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Giants collapse in the ninth inning, lose five-run deficit in crushing defeat to A's

Kerry Crowley, The Mercury News on

Published in Baseball

SAN FRANCISCO -- The last-place San Francisco Giants dominated the first-place Oakland A's for eight innings at Oracle Park on Friday, smacking three home runs and cruising to a five-run advantage thanks to a smooth outing from starter Johnny Cueto.

Baseball games, of course, don't end after eight innings.

Another jaw-dropping defensive mistake from a Giants defense that has made dozens in the first three weeks of the season gave life to an Oakland rally before A's right fielder Stephen Piscotty clubbed a game-tying grand slam in the top of the ninth against Giants closer Trevor Gott.

With a new extra-inning rule in effect, the A's took their first lead of the game without recording a 10th inning hit thanks to a Mark Canha sacrifice fly and held on to deliver the Giants a crushing 8-7 defeat after closer Liam Hendriks shut down San Francisco's offense.

With one on, one out and one already in thanks to Matt Olson's solo home run into the left center field bullpen in the top of the ninth, Gott induced a grounder to first baseman Wilmer Flores that could have turned into a game-ending double play ball off the bat of left fielder Robbie Grossman.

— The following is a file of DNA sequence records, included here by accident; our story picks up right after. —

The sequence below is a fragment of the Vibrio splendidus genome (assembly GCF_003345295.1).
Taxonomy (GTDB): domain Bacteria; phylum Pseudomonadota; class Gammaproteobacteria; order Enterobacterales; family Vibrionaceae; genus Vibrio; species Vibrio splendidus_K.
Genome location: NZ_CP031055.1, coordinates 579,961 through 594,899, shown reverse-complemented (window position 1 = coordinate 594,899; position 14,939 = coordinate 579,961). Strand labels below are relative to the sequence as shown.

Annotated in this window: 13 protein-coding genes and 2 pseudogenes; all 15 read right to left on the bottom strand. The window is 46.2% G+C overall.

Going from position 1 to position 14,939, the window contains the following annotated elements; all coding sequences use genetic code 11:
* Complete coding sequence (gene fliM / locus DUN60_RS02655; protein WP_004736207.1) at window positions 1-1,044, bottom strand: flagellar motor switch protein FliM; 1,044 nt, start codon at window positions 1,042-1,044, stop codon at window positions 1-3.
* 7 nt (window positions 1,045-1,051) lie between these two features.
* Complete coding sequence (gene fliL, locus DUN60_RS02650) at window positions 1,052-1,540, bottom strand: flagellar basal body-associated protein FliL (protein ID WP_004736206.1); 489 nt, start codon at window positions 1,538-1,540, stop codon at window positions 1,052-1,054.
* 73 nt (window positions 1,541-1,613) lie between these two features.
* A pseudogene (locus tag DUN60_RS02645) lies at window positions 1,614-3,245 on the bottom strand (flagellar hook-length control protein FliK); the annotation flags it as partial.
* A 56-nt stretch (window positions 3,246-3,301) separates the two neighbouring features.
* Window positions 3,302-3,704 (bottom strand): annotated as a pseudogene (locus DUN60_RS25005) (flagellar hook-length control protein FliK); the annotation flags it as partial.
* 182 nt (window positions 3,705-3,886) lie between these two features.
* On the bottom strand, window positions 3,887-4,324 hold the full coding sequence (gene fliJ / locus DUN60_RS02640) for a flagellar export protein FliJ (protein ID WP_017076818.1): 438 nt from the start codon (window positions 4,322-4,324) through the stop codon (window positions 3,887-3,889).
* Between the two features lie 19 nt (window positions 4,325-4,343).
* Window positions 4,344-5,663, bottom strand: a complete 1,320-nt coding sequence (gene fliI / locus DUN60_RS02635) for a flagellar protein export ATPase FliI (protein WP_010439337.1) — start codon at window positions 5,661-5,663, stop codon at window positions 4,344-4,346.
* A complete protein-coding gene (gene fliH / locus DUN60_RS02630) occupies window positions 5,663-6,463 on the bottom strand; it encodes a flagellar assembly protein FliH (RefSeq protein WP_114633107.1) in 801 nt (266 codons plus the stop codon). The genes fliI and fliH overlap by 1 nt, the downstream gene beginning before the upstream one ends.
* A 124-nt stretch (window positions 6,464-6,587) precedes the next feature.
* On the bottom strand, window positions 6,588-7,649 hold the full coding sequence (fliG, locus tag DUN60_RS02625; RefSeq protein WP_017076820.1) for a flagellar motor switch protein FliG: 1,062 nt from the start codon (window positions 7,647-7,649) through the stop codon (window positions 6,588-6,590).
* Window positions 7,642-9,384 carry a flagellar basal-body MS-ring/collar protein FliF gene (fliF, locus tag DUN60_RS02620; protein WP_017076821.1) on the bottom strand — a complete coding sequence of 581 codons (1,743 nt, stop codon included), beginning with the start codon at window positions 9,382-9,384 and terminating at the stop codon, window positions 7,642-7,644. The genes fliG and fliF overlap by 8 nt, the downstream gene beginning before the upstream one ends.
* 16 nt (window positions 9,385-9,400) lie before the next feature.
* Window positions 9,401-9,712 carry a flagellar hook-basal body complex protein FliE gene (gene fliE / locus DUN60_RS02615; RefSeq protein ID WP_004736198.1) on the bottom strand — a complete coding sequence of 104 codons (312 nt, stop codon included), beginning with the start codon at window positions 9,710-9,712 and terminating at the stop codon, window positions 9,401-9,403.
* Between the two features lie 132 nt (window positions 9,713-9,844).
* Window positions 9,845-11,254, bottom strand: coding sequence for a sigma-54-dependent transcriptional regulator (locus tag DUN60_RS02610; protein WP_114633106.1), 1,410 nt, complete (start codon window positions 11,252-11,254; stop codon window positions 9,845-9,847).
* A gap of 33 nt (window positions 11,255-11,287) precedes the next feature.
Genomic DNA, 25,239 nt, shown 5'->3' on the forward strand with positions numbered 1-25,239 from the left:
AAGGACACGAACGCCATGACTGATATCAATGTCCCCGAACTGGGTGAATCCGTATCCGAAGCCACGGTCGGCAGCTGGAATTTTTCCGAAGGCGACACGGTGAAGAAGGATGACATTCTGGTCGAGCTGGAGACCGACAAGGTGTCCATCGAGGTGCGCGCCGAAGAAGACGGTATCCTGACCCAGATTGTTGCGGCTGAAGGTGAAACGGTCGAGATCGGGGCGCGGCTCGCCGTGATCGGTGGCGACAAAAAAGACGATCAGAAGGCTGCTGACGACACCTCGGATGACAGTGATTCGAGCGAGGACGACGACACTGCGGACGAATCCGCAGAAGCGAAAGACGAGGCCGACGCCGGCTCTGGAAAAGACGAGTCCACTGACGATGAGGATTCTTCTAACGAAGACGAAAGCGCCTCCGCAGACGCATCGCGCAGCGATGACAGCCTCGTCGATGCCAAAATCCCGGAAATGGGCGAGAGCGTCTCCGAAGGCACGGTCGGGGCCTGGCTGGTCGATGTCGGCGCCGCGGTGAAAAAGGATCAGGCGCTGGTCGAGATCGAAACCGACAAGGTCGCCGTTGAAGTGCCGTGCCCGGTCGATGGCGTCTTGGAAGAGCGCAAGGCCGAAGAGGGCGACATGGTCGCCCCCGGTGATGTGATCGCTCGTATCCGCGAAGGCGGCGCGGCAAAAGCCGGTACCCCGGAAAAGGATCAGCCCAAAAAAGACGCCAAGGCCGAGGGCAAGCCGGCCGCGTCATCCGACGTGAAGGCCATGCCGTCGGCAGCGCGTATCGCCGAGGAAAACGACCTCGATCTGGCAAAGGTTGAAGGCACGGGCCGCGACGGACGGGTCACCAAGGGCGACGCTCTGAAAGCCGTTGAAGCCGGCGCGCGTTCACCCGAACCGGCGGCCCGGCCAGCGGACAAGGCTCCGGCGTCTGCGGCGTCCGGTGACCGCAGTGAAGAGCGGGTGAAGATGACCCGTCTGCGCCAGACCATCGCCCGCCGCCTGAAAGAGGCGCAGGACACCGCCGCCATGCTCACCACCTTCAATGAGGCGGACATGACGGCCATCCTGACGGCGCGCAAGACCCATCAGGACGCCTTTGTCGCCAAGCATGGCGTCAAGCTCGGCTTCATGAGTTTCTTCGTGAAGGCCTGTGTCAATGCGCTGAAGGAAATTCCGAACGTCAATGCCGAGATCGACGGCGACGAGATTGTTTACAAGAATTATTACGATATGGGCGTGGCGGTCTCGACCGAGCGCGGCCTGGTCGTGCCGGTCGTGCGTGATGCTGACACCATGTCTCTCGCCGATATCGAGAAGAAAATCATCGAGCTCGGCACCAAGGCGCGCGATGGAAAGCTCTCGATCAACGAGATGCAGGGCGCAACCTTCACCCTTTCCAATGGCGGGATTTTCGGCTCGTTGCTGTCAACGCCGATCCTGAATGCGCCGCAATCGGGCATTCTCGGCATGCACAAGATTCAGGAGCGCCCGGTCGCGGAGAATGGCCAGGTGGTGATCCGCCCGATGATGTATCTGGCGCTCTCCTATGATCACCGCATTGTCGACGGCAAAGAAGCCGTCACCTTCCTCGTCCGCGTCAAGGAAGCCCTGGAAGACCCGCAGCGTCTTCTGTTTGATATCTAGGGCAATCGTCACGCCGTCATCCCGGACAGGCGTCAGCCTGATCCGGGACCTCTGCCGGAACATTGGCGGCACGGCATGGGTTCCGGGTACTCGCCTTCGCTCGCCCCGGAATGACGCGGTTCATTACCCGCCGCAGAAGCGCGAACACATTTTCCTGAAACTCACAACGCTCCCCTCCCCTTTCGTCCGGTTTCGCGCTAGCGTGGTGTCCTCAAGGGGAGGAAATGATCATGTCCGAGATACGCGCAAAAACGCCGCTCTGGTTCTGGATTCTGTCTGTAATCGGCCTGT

Flores initially jogged toward first base for a force out, but made a last-second pivot and spun toward second in a misguided effort to get the lead runner. Shortstop Brandon Crawford appeared surprised by Flores' throw as he took his foot off the base while opting to tag A's center fielder Mark Canha.

 

On a play where both Grossman and Canha were oh-so-close to being out, a replay review showed both were safe. Gott proceeded to hit the next batter, A's designated hitter Khris Davis, in a two-strike count before Piscotty came to the plate.

If cardboard cutouts could talk, the 10,000-plus at Oracle Park would have been silenced when Piscotty's flyball left the bat.

The fact Gott was in the game in the bottom of the ninth and Brandon Belt, the team's best defender at first base, was not were calls made by first-year manager Gabe Kapler, who has taken his fair share of criticism for several late losses the Giants have suffered this season.

It's unusual for a team to use its closer with a five-run lead in the ninth inning, but probably even more surprising that the Giants' best defensive unit wasn't on the field. Kapler had substituted Crawford in as a defensive replacement earlier in the game, but Belt remained on the bench.

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